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How to build a better used car stocking profile

Thurlow Nunn, with 11 Vauxhall sites between Great Yarmouth and Milton Keynes, sells about 3,500 used cars annually. Simon Bottomley, chairman and group managing director, said: “Tight inventory control is the key to used car profitability.”

Thurlow Nunn uses a 60-90 day policy where cars are marketed more competitively after 21 days, with disposal in mind from 60 days and cars gone by 90. The group works like this because of the potential high depreciation involved with stocking cars for a long time, together with the need to achieve a yield for each forecourt space.

John Banks Group, a family-owned dealer group in East Anglia, also prioritises profit, but it is looking at implementing a much more regular stock turn policy. Between September 2013 and September 2014, it sold 1,600 used cars, but it wants that to increase along with efficiency and profitability. That means marketing and pricing strategically.

Mike Smallbone, used car operations manager, said: “We have Google Analytics and our own reports, which we run and analyse from our Pinnacle DMS.

“We use the usual CAP and Auto Trader, but also monitor what is happening within the auction environment to ensure we are up to date with current trade prices.”


Financing the used car stocking policy

Dealers wanting to grow their used car stocks cannot do so without the funding. Many franchised dealers rely on their manufacturer’s primary funding house, but capital, bank lending facilities and overdrafts are also used.

There has also been growth in recent years in motor auction groups providing their own funding lines. BCA launched BCA Partner Funding last year to assist independent used car dealerships to increase their stocks, a move echoed by SMA Vehicle Remarketing.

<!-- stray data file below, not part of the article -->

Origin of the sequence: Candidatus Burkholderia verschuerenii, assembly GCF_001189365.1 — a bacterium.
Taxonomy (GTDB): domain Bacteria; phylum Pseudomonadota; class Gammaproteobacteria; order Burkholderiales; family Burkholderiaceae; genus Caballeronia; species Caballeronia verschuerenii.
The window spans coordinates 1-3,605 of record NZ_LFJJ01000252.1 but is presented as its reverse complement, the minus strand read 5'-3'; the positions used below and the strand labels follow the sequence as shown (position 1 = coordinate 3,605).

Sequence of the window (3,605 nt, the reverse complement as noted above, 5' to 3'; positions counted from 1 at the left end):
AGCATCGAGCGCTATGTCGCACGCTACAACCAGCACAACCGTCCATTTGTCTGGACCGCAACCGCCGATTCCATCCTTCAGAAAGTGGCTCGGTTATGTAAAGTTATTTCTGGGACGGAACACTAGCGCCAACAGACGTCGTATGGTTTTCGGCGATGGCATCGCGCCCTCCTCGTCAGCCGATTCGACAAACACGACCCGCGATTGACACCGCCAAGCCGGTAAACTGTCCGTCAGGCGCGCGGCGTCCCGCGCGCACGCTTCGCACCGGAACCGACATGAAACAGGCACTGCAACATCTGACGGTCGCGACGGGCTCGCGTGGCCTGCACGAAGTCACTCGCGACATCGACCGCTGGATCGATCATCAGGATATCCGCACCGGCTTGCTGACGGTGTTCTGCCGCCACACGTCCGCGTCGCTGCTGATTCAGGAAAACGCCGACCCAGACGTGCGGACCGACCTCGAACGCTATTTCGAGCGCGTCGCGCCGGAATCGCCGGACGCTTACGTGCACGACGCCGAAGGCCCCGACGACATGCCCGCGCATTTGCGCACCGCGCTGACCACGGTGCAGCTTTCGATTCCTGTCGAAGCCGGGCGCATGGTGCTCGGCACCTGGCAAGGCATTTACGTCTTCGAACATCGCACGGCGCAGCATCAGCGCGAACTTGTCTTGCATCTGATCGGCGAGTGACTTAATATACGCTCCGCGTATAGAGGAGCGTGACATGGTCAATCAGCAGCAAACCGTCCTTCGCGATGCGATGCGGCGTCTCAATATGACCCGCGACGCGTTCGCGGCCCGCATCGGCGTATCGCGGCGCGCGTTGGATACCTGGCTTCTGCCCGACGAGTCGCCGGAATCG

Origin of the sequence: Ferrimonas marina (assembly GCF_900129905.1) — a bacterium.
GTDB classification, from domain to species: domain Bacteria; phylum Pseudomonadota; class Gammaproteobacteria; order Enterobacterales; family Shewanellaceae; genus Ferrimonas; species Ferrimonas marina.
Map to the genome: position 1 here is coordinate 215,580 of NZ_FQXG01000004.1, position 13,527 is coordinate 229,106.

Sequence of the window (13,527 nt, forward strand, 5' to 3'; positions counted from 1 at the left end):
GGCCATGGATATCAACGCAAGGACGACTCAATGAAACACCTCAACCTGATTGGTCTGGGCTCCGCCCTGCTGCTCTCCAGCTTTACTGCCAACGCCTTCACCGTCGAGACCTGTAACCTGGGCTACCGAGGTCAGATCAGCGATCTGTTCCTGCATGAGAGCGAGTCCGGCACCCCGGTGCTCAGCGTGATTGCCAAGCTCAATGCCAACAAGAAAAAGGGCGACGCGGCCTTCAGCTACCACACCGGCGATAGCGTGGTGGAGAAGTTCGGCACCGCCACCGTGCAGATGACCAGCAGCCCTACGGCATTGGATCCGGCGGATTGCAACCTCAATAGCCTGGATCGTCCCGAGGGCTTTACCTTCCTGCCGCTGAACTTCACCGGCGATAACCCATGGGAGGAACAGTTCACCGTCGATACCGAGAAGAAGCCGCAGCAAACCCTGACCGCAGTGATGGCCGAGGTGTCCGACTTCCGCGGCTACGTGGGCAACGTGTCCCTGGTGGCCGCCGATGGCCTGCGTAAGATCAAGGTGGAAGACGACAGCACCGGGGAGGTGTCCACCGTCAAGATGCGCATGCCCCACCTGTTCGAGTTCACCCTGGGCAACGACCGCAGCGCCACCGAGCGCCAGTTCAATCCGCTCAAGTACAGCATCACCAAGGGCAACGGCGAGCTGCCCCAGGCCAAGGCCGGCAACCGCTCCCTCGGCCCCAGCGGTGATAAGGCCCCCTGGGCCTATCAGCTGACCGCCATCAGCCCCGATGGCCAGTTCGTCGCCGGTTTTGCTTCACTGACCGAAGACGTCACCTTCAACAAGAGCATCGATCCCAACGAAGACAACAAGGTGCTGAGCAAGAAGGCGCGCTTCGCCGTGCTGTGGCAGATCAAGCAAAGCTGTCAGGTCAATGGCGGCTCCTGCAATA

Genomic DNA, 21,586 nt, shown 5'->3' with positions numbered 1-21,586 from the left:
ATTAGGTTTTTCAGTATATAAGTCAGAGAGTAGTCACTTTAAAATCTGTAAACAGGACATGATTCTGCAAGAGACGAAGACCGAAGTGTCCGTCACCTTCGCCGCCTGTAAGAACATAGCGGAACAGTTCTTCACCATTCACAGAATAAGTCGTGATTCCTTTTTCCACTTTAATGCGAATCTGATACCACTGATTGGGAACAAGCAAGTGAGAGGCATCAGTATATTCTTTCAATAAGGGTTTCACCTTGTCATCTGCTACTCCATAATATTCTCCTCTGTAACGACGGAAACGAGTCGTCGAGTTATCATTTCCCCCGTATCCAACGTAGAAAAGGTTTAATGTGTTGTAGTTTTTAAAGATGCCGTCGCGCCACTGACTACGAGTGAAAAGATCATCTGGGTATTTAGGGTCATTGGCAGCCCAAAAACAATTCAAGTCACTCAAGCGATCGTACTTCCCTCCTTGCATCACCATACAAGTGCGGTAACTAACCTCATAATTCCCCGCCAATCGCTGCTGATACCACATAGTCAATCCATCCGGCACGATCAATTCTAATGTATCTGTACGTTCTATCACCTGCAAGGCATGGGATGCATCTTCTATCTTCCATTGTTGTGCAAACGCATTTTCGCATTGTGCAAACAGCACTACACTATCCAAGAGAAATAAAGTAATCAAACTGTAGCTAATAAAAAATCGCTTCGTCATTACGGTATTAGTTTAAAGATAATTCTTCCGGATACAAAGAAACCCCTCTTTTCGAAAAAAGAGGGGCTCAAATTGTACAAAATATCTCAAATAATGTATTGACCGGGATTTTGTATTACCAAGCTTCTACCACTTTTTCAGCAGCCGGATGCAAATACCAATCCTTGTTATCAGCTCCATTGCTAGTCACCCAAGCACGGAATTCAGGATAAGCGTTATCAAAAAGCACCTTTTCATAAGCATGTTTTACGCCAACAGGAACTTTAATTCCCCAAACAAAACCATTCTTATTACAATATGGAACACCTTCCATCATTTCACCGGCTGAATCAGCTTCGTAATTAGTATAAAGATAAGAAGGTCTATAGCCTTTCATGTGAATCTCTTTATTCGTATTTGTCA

NextGear Capital, owned by Manheim’s parent Cox Automotive, has funded £40 million of used vehicles for dealers since its UK launch earlier this year. Managing director David Mercer said: “Franchised dealers have traditionally been well served by manufacturers’ finance companies when it comes to stock funding for new vehicles. However, in recent years, more franchised dealers have been expanding their used vehicle sales operations.

Thurlow Nunn uses Lombard for funding. Vertu Motors doesn’t use external funding at all.

Vertu’s Ferry said: “As opposed to companies who fund through external sources, our money is always there, so if there is any reason we needed money, we can just sell the cars and recoup that back. If you have bought the car via some other financial means, it just pays off the debt, which doesn’t help the situation for needing the money in the first place.

“When re-stocking or buying, our first point of call is another internal dealership, rather than buying in more cars.”

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  • David Derbyshire - 15/12/2014 14:43

    Whilst I cannot argue the point it is speculative. If the dealership reduced the price by a further £150 and turned the stock 12 times per year the profit would increase even more.I believe your statement offers no more than the basis for discussion, in this you have succeeded

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